More UnitariansAlcott, Amos Bronson Burleigh, Celia C. Channing, William Henry Cordner, John Dall, Caroline Wells Healey Furness, William Henry Harper, Frances Ellen Watkins • Higginson, Thomas Wentworth Hosmer, Frederick Lucian Johnson, Samuel Judd, Sylvester Latimer, Lewis Howard Lowell, James Russell Ripley, George Savage, Minot Judson Sears, Edmund Hamilton Sullivan, William Laurence Taft, William Howard Walker, James Weiss, John Wendte, Charles William Wooley, Celia Parker
Thomas Wentworth Higginson
|Thomas Wentworth Higginson|
Called a man whose whole life was a “sermon on freedom,“ Higginson had a fascinating career as minister, editor, writer and abolitionist. He was born on December 23, 1823 in Cambridge, Massachusetts. His father died when he was 11. The youngest in his class, Higginson matriculated at Harvard College when he was 14, and graduated in 1841. He was already writing poetry, and had four poems published in 1843.
He entered Harvard Divinity School in 1844, and although he dropped out for a time, he graduated in 1847. His Visitation Day student sermon was on the clergy and reform. That same year he was called to serve the First Religious Society, Unitarian, in Newburyport, Massachusetts. He also was married to Mary Channing at this time. His radical social views quickly led to his dismissal from the pastorate in Newburyport, but he remained in the area to begin a lecturing career. He became an ardent abolitionist, and helped form the Boston Vigilance Committee to resist the Fugitive Slave Law. He also helped convene the Worcester Woman’s rights Convention in 1850, and ran for Congress on the Free Soil ticket, but lost.
In 1852 Higginson was called to serve Worcester’s Free Church. He was twice in involved in cases involving runaway or former slaves, Thomas Sims in 1851 and Anthony Burns in 1854. He was indicted in the Burns case, but never prosecuted. His sermon “Massachusetts in Mourning” was about the response to the Fugitive Slave Law. Later in the decade he recruited and armed settlers in Kansas to keep it from becoming a slave state. He met with John Brown in 1858, and agreed to support him financially. After Brown was captured he made a plan to rescue him. After this he wrote about many slave revolt leaders. Although he is frequently remembered as an activist, Higginson’s chief reputation was as a writer, and he became a regular contributor to the Atlantic Monthly, especially nature essays.
After the Civil War began, Higginson showed interest in forming a regiment. Eventually he became a colonel of the first regiment of freed slaves, and after the training period, went into battle with them. He received a medical discharge after he was wounded. Articles began to appear on this experience, which later evolved into the book which became a classic in American history, Army Life in a Black Regiment (1870).
Higginson continued his other literary interests as well. In 1862 he began a correspondence with the reclusive poet Emily Dickinson, and later edited her poems. His first book, Outdoor Papers, essays on nature, was published in 1863. He moved to Newport, Rhode Island, where as a member of the local school board he worked on integrating the schools.
Higginson became one of the founders of the Free Religious Association (FRA). One lecture for them, which was later republished for the World Parliament of Religions, was called “The Sympathy of Religions.” First written in 1855, he wrote, “The human soul, like any other noble vessel, was not built to be anchored, but to sail. . . Every year brings new knowledge of the religions of the world, and every step in knowledge brings out sympathy between them.” (Howard, N. Meyer, ed., The Magnificent Activist, p. 354-355)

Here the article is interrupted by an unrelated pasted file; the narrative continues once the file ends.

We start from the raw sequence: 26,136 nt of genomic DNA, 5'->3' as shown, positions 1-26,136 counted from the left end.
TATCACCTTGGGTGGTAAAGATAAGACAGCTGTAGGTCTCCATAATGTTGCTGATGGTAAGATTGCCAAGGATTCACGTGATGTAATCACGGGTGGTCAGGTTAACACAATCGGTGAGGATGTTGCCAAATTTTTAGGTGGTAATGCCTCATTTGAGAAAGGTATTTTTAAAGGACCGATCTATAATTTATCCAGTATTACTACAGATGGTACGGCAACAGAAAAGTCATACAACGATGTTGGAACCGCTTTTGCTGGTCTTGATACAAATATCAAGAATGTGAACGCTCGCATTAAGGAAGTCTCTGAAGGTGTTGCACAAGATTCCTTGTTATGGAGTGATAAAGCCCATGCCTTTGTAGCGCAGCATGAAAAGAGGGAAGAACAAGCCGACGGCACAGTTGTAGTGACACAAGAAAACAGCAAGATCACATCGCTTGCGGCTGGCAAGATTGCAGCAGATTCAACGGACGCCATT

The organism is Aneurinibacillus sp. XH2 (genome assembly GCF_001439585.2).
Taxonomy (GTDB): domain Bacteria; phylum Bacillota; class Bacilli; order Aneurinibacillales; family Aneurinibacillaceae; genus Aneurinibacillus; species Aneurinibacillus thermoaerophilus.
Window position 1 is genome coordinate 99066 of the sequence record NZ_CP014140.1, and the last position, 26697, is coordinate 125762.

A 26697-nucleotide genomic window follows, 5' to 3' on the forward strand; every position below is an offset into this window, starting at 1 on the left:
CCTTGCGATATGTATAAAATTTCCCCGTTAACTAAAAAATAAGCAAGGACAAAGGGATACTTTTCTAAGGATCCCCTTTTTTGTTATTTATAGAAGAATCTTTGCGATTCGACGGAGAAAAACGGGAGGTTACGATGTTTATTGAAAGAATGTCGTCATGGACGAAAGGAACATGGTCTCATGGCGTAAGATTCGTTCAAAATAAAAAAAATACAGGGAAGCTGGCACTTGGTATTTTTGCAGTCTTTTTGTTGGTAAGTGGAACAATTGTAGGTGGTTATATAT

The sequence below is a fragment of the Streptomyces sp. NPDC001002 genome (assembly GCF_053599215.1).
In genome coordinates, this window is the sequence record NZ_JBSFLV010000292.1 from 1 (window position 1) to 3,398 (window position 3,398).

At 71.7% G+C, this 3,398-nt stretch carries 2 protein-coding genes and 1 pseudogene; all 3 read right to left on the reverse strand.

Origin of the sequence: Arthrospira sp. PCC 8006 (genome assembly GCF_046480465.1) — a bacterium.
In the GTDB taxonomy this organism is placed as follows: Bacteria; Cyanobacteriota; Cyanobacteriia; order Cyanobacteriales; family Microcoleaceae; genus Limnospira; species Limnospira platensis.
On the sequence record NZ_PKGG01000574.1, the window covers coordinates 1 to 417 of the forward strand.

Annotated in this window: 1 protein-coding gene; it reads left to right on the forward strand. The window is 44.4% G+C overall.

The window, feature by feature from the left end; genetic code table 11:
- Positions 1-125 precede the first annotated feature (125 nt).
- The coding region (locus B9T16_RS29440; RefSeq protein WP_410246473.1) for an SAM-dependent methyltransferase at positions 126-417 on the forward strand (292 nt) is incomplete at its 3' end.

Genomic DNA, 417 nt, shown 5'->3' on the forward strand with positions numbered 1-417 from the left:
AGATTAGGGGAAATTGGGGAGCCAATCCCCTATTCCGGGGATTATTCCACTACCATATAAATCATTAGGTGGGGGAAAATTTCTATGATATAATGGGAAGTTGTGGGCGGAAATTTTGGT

He continued to write and publish essays, but achieved his greatest popularity with a bestseller, Young Folks’ History of the United States. In 1877 his wife Mary died after a long illness. That same year he began two long-standing associations. First, he signed on as a contributing editor of the Woman’s Journal, which was the principal publication of the American Woman Suffrage Association. He also began a stint as poetry editor of The Nation, a position he held for 26 years. He was remarried within two years to Mary Thacher, and they moved back to Cambridge. In 1881 a daughter Margaret was born.
In 1884 Higginson published a biography of Margaret Fuller Ossoli. He also began to write a regular column for Harper’s Bazaar, “Women and Men,” where he continued a lifelong fight to end the stereotyping of women.
Higginson was one of the first people to show the connection between smoking, addiction and cancer. In 1888 he ran for Congress, but lost. Even though Emily Dickinson had died four years previous, Higginson found a publisher and co-edited her first volume of poems. Another volume soon followed, as he continued to write and publish essays at a prodigious pace. In 1895-96 Higginson published a two-volume edition, Massachusetts in the Army and Navy during the War of 1861-1865. Seven volumes of his collected works were published in 1900. Into the new century he continued to write, especially biographies, including one on his father, Stephen Higginson. More essays followed, including the beginnings of a series on beliefs about immortality, but its completion never occurred.
Thomas Wentworth Higginson died on May 9, 1911 at the age of 87.